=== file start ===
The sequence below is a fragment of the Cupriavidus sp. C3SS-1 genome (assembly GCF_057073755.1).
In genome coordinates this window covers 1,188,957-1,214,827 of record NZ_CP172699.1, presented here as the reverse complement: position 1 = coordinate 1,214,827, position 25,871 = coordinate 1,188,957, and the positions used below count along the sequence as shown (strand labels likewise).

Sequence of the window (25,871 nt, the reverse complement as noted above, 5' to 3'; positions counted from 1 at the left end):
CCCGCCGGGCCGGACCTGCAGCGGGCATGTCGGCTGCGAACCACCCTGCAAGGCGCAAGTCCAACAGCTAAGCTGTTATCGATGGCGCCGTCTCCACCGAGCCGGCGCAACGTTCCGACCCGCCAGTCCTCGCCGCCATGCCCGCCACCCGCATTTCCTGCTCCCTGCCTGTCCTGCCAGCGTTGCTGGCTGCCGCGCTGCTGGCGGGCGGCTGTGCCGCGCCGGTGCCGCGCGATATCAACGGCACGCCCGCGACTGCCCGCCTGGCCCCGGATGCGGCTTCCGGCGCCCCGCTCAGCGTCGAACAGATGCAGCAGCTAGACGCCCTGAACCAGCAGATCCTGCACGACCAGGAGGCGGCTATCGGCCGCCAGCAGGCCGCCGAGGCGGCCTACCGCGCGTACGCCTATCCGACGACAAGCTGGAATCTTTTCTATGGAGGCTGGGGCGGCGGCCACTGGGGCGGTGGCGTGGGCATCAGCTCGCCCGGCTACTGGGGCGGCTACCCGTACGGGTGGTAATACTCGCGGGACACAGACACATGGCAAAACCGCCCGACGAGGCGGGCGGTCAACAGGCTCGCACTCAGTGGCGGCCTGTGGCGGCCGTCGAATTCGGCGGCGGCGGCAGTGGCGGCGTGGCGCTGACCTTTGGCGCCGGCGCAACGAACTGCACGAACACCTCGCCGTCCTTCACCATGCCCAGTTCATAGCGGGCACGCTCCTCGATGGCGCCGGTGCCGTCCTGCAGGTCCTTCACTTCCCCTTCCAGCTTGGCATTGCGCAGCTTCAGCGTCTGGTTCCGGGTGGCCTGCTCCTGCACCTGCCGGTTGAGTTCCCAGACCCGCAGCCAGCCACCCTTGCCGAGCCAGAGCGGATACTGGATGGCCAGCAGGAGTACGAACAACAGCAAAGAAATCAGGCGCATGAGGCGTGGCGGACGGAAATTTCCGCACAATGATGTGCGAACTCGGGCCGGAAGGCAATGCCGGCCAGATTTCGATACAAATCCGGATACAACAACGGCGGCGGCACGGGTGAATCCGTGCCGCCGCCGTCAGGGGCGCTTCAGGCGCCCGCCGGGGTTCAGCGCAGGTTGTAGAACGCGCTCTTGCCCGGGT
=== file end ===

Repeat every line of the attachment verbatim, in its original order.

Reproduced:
The sequence below is a fragment of the Cupriavidus sp. C3SS-1 genome (assembly GCF_057073755.1).
In genome coordinates this window covers 1,188,957-1,214,827 of record NZ_CP172699.1, presented here as the reverse complement: position 1 = coordinate 1,214,827, position 25,871 = coordinate 1,188,957, and the positions used below count along the sequence as shown (strand labels likewise).

Sequence of the window (25,871 nt, the reverse complement as noted above, 5' to 3'; positions counted from 1 at the left end):
CCCGCCGGGCCGGACCTGCAGCGGGCATGTCGGCTGCGAACCACCCTGCAAGGCGCAAGTCCAACAGCTAAGCTGTTATCGATGGCGCCGTCTCCACCGAGCCGGCGCAACGTTCCGACCCGCCAGTCCTCGCCGCCATGCCCGCCACCCGCATTTCCTGCTCCCTGCCTGTCCTGCCAGCGTTGCTGGCTGCCGCGCTGCTGGCGGGCGGCTGTGCCGCGCCGGTGCCGCGCGATATCAACGGCACGCCCGCGACTGCCCGCCTGGCCCCGGATGCGGCTTCCGGCGCCCCGCTCAGCGTCGAACAGATGCAGCAGCTAGACGCCCTGAACCAGCAGATCCTGCACGACCAGGAGGCGGCTATCGGCCGCCAGCAGGCCGCCGAGGCGGCCTACCGCGCGTACGCCTATCCGACGACAAGCTGGAATCTTTTCTATGGAGGCTGGGGCGGCGGCCACTGGGGCGGTGGCGTGGGCATCAGCTCGCCCGGCTACTGGGGCGGCTACCCGTACGGGTGGTAATACTCGCGGGACACAGACACATGGCAAAACCGCCCGACGAGGCGGGCGGTCAACAGGCTCGCACTCAGTGGCGGCCTGTGGCGGCCGTCGAATTCGGCGGCGGCGGCAGTGGCGGCGTGGCGCTGACCTTTGGCGCCGGCGCAACGAACTGCACGAACACCTCGCCGTCCTTCACCATGCCCAGTTCATAGCGGGCACGCTCCTCGATGGCGCCGGTGCCGTCCTGCAGGTCCTTCACTTCCCCTTCCAGCTTGGCATTGCGCAGCTTCAGCGTCTGGTTCCGGGTGGCCTGCTCCTGCACCTGCCGGTTGAGTTCCCAGACCCGCAGCCAGCCACCCTTGCCGAGCCAGAGCGGATACTGGATGGCCAGCAGGAGTACGAACAACAGCAAAGAAATCAGGCGCATGAGGCGTGGCGGACGGAAATTTCCGCACAATGATGTGCGAACTCGGGCCGGAAGGCAATGCCGGCCAGATTTCGATACAAATCCGGATACAACAACGGCGGCGGCACGGGTGAATCCGTGCCGCCGCCGTCAGGGGCGCTTCAGGCGCCCGCCGGGGTTCAGCGCAGGTTGTAGAACGCGCTCTTGCCCGGGT